Will WindowsMe make it onto consumer PCs in time for the holiday 2000 season? What once appeared a foregone conclusion is not quite so certain now, at least according to some beta testers who say recent beta releases remain buggy.
Microsoft's Windows Millennium Edition (aka WindowsMe) is slated for debut later this year. But this once ambitious upgrade to Windows 98 Second Edition has been considerably scaled back since it went into beta testing in 1999. WindowsMe is Microsoft's first purely consumer-focused version of Windows. In designing the upgrade, Microsoft originally sought to bolster the way the operating system hosted digital media entertainment, gaming, home and shared networking. The company also wanted to make it easier to use than its predecessor.
In addition, the product is scheduled to include Internet Explorer 5.5, the latest version of Microsoft's browser, also currently in beta testing.
In recent weeks, however, WindowsMe testers have questioned whether Microsoft will be able to ship the product by the rumoured third-quarter delivery date. "If you want to really see some buggy code, then take a test drive of Windows Millennium, which is mondo buggy," said one developer, who is participating in the private, invitation only beta test.
The developer, talking on condition of anonymity, complained that Microsoft has not acknowledged bug reports via email as it did in the past. "So you don't even know if anyone ever reads the damn things," he said.
Microsoft has reportedly added a new TCP/IP stack to the most recent beta builds, resulting in Millennium breaking "half the cards out there", according to another tester. "My laptop cannot even see the network, because the binding won't work," he said. "I can boot the same laptop into [Windows 2000] with the same settings and it is fine."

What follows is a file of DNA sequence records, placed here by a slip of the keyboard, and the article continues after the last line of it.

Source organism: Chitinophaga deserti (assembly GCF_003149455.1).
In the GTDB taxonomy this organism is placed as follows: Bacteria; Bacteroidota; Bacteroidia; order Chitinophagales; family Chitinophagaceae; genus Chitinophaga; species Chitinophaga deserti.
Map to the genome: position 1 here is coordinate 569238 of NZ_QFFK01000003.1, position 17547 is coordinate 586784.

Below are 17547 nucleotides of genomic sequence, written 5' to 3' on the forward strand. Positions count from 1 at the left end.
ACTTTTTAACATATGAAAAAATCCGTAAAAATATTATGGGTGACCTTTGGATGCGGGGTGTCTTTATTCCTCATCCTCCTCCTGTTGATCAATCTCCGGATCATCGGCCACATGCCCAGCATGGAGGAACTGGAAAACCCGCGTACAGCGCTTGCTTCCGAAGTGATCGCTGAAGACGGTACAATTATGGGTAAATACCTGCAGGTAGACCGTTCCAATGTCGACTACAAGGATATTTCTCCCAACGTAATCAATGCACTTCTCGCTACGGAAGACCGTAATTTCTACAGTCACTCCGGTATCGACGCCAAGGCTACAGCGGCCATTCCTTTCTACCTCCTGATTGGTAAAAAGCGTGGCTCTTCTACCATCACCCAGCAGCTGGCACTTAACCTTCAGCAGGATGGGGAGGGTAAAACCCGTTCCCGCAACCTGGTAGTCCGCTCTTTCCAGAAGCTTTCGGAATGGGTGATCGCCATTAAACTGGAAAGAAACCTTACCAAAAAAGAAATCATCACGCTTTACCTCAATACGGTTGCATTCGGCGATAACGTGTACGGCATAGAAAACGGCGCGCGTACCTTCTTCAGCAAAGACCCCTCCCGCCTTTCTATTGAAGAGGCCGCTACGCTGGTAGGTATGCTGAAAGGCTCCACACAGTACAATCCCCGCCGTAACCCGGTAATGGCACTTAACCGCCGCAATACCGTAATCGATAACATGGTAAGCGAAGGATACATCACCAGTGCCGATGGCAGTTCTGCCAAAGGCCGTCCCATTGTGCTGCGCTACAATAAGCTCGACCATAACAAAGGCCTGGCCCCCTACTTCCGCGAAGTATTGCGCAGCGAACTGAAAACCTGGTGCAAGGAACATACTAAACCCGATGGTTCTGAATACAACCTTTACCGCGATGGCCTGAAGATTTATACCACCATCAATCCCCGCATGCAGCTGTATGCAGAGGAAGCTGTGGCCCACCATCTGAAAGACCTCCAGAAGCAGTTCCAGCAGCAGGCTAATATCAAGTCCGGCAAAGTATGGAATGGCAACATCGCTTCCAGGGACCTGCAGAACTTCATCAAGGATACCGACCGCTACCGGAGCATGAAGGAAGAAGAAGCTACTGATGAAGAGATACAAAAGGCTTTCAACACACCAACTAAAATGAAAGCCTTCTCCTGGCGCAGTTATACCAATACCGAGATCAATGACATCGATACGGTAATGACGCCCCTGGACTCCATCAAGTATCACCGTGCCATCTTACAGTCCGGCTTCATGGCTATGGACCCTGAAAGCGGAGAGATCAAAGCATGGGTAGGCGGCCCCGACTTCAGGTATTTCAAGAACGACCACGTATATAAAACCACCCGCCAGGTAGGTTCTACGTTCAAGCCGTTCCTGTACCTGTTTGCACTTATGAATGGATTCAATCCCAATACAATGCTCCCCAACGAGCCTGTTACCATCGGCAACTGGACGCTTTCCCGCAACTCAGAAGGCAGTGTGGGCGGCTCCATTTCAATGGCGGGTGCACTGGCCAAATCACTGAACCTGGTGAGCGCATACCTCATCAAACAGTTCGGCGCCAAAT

Microsoft, for its part, declined to say whether it made substantial changes to the interim builds. In fact, the company wouldn't say much of anything about WindowsMe. "We do some things in the more advanced betas that could end up disabling certain things as part of the beta process," a company spokesman said, adding that Microsoft remains "confident we will ship [Millennium] in the year 2000."
Indeed, Microsoft is making plans that look as if it will ship WindowsMe by autumn, which will give PC makers just enough time to test and preload the OS on Christmas machines. According to one tester, Microsoft is poised to provide its reseller partners with WindowsMe training materials and classes.
Earlier this month, Microsoft officials reiterated their confidence in delivering Beta 3 early in the second calendar quarter. The goal remains final delivery in time for the holiday season. Microsoft is considering issuing Beta 3 at the 8 April Microsoft eXtreme event, which will showcase consumer Windows and PocketPC in theatres across the US.
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